Moving Up

So it is time to start thinking about moving into a larger home, a better home, or just one in a better neighborhood. The first thing you need to determine is what the current real estate market is like. Talking to a real estate professional can help you to determine how long your current home might be on the market and what its value may be compared to other homes around you. A buyer’s agent can also help you to figure out what kind of equity you have built into your current home and how much you might have to put down on your next home.

Trading up your home by using your equity as a down payment on a larger home could make financial sense. A more expensive home is an investment that in the future can lead to larger returns when you factor in the difference in equity from a less expensive home. At the same rate of appreciation a more expensive home is worth a considerable amount more even after just 5 years, than the less expensive home. Obviously the rate of appreciate varies from year to year depending on the economy and market conditions.

3 Clever Strategies for Purchasing your Next Home:

1. Clean up Your Credit

Although you may have had a great credit score when you first purchased your home, years of mortgage payments, credit cards, car payments, and consumer loans may have banged up your credit a bit. Late or missed payments have negative effects on your credit profile as do long-term balances on your account. In order to qualify for the lowest interest rate and borrow the amount of money you would like a clean credit record with good scores is really a must. Find out what your credit status is before starting the new home search. Work on paying off some debt, catching up on any delinquent accounts, and removing any inaccuracies before officially applying for a new loan.

2. Loan Shop:

A painless way to get started is to call the mortgage professional who did your last loan, or if you don’t remember who that was ask your buyer’s agent to recommend someone to you. The mortgage professional can pull your credit and let you know of any areas of concern. If there is no major cause for concern you can then continue on with a pre-approval. The loan officer will let you know the maximum loan amount you qualify for. Once you have had a chance to look at some potential homes with your buyer’s agent, make sure to shop your loan around. Some points to consider are how well your current mortgage program worked for you and remember rates aren’t everything. The lowest rate may be accompanied by high points. Consider whether the high upfront costs are worth it.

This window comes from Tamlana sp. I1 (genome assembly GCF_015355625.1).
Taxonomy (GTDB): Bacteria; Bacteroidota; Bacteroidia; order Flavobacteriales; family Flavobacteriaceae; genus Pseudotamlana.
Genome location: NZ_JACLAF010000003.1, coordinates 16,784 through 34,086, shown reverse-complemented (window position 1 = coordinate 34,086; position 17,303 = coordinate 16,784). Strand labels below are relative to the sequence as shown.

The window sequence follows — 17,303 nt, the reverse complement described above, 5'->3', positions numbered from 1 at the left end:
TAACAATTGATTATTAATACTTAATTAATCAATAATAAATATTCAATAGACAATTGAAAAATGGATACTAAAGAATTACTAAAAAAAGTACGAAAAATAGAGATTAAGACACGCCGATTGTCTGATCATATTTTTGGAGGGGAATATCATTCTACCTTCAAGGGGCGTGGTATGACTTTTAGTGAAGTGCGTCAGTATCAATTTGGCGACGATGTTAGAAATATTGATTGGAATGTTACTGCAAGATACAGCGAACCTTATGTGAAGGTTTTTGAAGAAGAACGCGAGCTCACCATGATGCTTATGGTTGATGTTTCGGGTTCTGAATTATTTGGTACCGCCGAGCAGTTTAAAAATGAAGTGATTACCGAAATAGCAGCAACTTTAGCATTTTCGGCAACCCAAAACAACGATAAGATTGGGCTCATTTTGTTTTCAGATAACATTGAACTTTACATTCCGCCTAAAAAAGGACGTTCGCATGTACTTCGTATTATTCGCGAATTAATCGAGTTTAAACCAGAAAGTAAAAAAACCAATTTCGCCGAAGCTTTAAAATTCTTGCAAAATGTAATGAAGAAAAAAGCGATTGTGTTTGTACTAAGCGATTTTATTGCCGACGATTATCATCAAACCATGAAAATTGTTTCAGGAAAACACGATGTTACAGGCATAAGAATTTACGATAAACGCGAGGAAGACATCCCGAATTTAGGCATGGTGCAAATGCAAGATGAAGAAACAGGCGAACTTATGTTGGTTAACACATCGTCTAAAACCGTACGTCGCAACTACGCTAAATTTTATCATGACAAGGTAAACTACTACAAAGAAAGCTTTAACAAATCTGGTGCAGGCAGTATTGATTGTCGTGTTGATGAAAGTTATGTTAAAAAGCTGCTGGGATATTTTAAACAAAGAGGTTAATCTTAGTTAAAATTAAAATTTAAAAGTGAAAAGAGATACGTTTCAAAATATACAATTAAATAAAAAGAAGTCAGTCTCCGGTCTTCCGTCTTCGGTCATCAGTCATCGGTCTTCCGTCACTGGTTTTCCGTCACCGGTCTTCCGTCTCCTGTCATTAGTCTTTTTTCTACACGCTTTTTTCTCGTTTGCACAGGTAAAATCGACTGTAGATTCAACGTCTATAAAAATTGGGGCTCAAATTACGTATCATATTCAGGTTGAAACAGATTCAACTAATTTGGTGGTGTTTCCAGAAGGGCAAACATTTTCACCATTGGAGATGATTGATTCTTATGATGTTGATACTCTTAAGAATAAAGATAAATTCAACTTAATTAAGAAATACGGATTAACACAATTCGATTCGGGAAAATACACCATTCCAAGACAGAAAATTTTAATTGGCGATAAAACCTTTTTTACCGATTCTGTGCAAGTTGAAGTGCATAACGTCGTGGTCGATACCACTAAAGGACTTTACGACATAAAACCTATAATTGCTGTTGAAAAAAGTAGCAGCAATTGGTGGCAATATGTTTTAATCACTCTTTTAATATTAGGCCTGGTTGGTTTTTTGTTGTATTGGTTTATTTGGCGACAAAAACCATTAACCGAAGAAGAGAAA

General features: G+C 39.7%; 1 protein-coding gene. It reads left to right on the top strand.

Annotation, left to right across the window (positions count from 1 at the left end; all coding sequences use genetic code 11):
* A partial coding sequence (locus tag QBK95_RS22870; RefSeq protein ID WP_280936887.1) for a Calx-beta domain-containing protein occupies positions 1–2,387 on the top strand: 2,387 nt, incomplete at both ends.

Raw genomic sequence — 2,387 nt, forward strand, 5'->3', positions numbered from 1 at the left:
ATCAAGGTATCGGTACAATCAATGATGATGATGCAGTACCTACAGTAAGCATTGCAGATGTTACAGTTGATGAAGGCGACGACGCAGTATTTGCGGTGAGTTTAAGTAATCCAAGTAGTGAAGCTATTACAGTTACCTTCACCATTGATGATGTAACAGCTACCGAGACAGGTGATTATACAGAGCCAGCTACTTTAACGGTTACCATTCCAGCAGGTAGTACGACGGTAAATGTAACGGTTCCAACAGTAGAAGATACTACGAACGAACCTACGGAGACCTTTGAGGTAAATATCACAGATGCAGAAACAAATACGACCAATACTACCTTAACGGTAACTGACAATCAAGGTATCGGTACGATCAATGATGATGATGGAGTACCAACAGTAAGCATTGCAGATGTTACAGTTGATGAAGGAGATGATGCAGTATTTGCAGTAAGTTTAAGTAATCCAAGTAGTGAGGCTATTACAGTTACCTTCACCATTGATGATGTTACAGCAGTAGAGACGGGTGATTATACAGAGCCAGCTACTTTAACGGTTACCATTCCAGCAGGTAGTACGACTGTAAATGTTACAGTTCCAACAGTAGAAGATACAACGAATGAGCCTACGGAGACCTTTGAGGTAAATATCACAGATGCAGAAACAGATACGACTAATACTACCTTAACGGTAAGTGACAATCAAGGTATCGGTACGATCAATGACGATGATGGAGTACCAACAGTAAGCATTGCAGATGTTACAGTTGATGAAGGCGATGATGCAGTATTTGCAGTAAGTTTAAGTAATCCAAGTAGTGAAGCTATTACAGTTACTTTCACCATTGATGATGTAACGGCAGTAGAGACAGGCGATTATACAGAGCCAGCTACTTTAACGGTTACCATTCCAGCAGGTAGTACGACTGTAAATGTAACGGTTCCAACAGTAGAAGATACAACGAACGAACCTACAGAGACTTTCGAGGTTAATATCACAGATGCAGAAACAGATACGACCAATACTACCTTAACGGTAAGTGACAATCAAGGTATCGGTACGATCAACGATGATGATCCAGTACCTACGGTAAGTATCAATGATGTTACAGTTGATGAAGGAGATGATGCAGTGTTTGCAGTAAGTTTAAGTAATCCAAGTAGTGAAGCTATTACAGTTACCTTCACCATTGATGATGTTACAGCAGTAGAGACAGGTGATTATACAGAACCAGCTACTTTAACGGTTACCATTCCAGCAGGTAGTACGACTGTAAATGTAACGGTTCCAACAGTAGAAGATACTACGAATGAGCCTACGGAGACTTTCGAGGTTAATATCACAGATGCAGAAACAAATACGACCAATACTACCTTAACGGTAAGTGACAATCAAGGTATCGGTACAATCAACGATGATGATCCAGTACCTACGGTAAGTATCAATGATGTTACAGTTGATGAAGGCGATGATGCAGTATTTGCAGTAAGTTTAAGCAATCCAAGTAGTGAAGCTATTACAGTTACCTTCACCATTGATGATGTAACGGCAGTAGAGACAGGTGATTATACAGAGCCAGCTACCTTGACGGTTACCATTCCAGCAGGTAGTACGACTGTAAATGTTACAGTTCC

3. Cash Hunt

An important factor in the equation that determines your buying power is how much cash you are putting up as a down payment and towards closing costs. To review here are the typical closing costs charged to the buyer but like almost every part of an offer are usually negotiable. (insert link to fees). The best mortgage interest rates are available to those who put down payments of 20% or more. If you put down less you may have to settle for a higher mortgage rate or paying private mortgage insurance. Unless you are a saving fanatic, chances are that the bulk of your down payment will come form the equity from your current home. Equity of is the difference in what you owe on your current mortgage and the market value for your home. Speak to a real estate professional to determine the right sales price for your current property. By taking the sales price, subtracting out selling costs (settlement expenses, marketing fees, and paying off your old mortgage, you’ll have an idea of what you’ll have to use as a down payment on your move-up property.

After accounting for your financial situation, don’t be discouraged if you need just a little more time to get things organized in order to get into your target home. Remember it is likely your home is building equity while you are getting all of your finances in order!